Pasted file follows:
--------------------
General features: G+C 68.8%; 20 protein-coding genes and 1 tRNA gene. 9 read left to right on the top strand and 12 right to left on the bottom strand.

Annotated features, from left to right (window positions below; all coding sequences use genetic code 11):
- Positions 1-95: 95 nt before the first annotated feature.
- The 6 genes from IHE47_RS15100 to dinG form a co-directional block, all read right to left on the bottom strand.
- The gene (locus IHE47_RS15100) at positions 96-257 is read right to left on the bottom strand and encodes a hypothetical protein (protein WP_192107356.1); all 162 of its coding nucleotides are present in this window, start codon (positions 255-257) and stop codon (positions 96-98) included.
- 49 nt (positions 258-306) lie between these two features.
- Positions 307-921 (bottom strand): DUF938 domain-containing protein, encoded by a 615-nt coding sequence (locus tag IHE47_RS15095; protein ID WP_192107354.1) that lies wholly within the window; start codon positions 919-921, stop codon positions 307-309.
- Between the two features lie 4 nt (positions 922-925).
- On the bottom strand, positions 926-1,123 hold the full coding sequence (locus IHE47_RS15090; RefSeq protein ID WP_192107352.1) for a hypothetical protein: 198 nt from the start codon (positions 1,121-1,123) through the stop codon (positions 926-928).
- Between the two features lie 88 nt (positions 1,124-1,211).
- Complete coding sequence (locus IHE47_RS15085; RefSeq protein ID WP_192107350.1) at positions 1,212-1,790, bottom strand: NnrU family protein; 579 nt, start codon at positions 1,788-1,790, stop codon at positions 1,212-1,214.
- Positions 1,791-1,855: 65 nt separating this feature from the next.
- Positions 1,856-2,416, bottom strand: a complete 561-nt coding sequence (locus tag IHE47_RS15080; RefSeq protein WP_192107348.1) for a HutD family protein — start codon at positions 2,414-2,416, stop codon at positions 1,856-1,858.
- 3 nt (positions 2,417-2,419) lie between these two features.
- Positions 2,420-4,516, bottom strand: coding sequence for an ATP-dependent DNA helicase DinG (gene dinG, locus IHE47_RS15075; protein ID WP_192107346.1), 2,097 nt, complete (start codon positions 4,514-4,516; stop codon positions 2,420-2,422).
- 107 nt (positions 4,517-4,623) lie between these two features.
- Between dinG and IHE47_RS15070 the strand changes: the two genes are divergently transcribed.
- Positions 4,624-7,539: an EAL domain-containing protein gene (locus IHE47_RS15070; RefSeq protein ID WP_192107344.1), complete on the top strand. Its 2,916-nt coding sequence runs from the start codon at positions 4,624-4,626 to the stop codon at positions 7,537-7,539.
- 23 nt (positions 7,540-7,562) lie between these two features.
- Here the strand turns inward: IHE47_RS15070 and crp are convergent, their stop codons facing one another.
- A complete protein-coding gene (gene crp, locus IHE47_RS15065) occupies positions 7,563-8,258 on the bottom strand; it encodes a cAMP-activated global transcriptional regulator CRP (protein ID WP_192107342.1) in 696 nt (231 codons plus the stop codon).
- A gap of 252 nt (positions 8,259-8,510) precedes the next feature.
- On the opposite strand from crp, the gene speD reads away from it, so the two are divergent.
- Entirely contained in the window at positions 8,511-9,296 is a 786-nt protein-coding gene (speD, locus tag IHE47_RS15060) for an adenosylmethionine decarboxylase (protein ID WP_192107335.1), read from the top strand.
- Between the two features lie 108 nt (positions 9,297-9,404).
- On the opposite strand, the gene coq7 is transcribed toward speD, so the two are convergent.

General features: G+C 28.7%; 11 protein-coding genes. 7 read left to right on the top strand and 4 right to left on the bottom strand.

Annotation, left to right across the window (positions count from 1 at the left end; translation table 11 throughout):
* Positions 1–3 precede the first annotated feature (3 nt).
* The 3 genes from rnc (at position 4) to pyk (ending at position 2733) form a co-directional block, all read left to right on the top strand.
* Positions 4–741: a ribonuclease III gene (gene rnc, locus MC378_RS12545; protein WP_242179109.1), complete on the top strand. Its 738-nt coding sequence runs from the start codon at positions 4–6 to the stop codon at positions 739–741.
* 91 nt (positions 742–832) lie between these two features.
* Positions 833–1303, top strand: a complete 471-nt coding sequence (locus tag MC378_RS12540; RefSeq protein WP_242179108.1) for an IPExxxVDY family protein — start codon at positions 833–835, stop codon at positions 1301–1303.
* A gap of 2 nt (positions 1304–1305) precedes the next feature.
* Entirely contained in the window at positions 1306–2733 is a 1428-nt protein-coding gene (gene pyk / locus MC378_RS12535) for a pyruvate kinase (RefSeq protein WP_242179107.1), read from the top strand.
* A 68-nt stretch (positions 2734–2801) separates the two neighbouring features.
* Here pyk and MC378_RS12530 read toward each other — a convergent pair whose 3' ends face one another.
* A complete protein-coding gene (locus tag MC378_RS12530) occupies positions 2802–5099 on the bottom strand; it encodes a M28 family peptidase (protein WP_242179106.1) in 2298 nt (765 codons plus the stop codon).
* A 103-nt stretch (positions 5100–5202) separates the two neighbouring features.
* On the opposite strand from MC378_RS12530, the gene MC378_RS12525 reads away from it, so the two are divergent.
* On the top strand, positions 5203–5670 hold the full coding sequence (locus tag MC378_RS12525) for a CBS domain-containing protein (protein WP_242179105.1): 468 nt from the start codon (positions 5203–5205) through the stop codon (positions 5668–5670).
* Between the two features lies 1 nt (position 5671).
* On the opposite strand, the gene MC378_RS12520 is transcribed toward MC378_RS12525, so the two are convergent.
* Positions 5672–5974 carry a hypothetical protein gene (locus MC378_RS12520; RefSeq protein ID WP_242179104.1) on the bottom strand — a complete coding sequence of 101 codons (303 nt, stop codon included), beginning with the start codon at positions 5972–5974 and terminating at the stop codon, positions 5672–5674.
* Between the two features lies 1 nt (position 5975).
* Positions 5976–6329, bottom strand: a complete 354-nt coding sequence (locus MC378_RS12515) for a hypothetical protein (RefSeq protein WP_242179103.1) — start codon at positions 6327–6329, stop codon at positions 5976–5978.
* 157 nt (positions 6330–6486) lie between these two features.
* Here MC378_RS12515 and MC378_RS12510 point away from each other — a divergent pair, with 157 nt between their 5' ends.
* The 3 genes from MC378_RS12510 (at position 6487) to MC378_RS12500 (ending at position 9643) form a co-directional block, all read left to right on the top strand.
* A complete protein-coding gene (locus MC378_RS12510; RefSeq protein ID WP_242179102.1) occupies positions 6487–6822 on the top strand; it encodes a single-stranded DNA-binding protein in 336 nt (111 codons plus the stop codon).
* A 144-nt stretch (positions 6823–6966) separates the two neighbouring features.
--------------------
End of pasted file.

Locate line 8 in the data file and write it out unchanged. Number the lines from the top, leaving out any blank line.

- Between the two features lie 4 nt (positions 922-925).